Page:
Over the years I have fallen into a weekly webcomic schedule. Mondays-Fridays it’s Questionable Content and Yu+Me Dream. Fridays are reserved for A Softer World, and Sundays go to the touchy-feely Post Secret. When an artist misses an update, or insists on having a life and thus posting a guest comic instead of the typical update, I get irritated. I feel like a very crucial part of my day is stolen from me.
I liken the experience to the comfort one might feel over their first cup of coffee of the day and reading the newspaper. If anyone still does that.
Now over the years I have tried out many other webcomics, but none of them really stuck. They lacked good writing, good art, or was just a genre that didn’t appeal to me. The thing is I would love to add another webcomic to my weekly schedule. Reading one update takes maybe one minute, at the most. Then it’s over and I have to wait another week (in reference to those webcomics only updated weekly) for my fix. I’m addicted.
But I realized that my favorites won’t last forever, even though I’ve been reading most of them for over six years now I know someday the artists will move on to something else.
I have always had a secret desire to have my own webcomic. It has not happened due to the fact that I am not a very good artist and am even worse at complicated computer programs used to create webcomics (the good ones anyway). It’s a sad state of affairs because let’s face it, my webcomic would be AWESOME.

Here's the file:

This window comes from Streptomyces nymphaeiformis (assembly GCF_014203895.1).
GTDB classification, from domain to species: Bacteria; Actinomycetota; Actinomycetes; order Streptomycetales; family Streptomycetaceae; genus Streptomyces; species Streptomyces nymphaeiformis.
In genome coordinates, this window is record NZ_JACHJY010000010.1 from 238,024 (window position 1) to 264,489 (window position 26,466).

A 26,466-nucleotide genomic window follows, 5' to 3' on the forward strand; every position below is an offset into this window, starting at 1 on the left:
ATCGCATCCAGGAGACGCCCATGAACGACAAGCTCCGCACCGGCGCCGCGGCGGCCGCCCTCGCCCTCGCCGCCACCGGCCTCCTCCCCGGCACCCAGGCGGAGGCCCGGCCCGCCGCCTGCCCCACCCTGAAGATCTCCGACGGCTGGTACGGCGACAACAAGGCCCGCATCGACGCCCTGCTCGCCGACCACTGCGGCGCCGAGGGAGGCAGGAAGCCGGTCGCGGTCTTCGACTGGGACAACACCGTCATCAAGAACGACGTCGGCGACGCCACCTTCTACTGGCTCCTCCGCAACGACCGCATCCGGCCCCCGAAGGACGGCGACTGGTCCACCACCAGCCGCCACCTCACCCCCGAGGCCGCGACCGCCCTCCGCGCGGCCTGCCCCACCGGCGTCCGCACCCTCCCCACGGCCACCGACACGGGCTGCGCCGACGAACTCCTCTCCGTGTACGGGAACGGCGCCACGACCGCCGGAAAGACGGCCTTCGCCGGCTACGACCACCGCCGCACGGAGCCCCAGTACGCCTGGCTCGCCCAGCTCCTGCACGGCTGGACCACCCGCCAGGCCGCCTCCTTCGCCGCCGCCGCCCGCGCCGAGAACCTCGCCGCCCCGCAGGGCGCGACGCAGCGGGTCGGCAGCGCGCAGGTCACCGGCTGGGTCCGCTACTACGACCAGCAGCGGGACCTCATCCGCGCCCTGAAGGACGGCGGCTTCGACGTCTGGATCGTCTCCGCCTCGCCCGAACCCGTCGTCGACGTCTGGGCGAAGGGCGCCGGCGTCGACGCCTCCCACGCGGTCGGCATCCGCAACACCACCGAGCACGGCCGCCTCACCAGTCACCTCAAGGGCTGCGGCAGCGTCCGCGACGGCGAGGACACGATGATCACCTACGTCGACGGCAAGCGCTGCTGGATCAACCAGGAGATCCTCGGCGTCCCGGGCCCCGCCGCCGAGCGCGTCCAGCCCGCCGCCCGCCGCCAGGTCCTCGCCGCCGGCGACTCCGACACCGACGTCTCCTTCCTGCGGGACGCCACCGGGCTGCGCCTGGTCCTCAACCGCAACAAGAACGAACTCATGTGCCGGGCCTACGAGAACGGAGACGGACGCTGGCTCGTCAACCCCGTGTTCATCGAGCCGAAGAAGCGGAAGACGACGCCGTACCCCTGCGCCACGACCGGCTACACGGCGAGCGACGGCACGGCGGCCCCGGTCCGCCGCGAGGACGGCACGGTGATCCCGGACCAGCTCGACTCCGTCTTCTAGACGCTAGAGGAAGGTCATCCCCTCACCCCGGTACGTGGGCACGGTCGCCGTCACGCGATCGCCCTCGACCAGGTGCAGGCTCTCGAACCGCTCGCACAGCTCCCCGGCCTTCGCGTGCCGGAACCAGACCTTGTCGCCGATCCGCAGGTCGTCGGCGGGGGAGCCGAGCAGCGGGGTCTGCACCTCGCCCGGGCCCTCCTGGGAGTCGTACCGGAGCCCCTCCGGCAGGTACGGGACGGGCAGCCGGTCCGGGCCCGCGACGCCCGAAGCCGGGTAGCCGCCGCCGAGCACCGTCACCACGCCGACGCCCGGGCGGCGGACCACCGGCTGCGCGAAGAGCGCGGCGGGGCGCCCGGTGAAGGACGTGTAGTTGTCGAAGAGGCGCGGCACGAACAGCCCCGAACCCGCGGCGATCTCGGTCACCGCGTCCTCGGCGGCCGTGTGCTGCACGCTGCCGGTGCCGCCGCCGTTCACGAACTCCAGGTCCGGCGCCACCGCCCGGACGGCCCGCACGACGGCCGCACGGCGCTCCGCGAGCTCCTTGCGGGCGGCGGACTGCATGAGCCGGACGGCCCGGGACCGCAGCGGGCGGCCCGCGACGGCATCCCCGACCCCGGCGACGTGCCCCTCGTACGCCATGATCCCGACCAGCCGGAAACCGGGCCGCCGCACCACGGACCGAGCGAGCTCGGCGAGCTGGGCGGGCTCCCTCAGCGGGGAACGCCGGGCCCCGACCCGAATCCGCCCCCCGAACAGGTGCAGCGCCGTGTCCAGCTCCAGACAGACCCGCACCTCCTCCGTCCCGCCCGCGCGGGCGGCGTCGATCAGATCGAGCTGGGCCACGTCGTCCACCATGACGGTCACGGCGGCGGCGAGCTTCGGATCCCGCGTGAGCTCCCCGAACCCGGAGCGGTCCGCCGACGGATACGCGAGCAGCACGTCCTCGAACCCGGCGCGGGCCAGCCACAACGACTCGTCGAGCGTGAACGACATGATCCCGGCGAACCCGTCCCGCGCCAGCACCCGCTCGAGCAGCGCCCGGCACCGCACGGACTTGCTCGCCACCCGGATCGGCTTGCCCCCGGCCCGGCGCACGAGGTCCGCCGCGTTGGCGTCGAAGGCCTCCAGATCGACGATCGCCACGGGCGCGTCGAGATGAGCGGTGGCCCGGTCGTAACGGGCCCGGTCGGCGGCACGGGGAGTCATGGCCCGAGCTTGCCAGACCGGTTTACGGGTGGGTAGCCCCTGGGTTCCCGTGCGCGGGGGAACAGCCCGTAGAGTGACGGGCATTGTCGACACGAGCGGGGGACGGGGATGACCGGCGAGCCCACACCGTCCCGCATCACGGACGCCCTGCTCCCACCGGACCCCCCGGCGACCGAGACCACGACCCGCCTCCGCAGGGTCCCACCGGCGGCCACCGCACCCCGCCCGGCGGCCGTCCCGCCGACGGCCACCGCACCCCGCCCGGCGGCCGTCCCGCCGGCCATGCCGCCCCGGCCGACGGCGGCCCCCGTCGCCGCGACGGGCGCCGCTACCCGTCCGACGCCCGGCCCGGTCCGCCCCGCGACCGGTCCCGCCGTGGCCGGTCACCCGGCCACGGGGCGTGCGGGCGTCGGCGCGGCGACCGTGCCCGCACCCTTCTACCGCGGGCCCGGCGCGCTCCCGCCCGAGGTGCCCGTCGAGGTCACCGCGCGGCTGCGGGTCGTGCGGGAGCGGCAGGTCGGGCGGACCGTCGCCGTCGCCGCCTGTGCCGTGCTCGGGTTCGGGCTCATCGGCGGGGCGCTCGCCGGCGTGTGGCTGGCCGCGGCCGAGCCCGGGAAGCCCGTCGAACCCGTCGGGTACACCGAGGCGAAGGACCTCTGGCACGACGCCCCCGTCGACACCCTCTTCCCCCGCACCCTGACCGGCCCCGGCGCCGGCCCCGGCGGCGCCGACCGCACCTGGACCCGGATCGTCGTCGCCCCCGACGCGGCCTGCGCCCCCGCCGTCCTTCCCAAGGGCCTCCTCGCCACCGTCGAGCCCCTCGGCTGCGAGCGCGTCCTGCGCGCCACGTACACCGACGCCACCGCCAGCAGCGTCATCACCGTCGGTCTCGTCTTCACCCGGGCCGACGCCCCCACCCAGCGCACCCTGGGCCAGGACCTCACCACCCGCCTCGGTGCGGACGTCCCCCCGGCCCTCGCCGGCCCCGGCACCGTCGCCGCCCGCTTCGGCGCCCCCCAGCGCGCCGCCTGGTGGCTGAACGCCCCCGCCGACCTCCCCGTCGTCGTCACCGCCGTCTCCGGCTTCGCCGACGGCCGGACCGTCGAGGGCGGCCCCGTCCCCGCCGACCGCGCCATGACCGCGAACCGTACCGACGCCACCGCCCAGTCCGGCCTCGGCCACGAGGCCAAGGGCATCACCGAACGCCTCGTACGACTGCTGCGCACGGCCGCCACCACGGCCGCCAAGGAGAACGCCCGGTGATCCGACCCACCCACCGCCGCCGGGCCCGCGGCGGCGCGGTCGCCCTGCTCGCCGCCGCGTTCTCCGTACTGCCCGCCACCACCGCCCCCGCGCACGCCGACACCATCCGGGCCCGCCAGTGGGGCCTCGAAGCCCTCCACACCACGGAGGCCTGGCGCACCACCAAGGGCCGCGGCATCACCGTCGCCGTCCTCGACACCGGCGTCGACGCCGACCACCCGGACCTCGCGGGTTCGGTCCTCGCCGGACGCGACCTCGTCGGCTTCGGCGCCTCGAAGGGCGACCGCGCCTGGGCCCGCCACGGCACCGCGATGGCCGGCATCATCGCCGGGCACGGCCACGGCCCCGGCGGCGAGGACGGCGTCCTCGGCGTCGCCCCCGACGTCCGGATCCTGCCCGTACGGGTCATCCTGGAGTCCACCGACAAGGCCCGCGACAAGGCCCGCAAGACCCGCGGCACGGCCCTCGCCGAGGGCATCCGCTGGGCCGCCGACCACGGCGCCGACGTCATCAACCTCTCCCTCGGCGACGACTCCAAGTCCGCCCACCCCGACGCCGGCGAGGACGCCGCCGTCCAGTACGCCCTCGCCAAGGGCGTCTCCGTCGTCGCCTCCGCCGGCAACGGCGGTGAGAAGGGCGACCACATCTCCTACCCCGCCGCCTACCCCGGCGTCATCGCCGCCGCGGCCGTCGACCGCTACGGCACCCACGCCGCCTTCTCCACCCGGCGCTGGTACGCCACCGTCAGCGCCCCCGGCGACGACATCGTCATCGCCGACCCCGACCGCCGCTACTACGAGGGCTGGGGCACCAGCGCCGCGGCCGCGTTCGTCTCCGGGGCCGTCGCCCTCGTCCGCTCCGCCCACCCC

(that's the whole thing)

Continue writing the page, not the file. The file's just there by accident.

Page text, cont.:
My interest in webcomics has developed into the desire to purchase the books that often coincide with them. I’ve purchased A Softer World compilation for my sister, and one of the writer’s collection of short stories for myself. I also would love to get ahold of some original artwork of some of them. My point is, the things that were born online can live fruitful lives offline as well. And in fact I see a bright future for webcomics’ developments into other mediums (I’m certain Questionable Content will someday be made into a t.v. show. Anyone who has read it would agree it would be possible).
Everyone has a story. What’s yours?
For those of you who love twitter, facebook, and any other online medium where you get to say something but the amount of words allowed for you to say that something is limited, there is Smith Magazine.
It is the home of the 6 word memoir, where you may enter your own directly onto the site for free to join the many, many others. Not a fan of summing up your life in 6 words?
What about 6 words on food?
There are many options available to you on the website, if you can keep it at six words.
But Smith Magazine offers so much more. Book blogs, webcomics, a collection of six word memoir books for sale (think: Chicken Soup for the teenage soul, housewife soul, gardener’s soul…) and even a space just for teens. As if anyone cares about teens.
It is my official favorite online magazine of the week. Sign up, and begin posting all your six-worded thoughts. They also sell tee-shirts!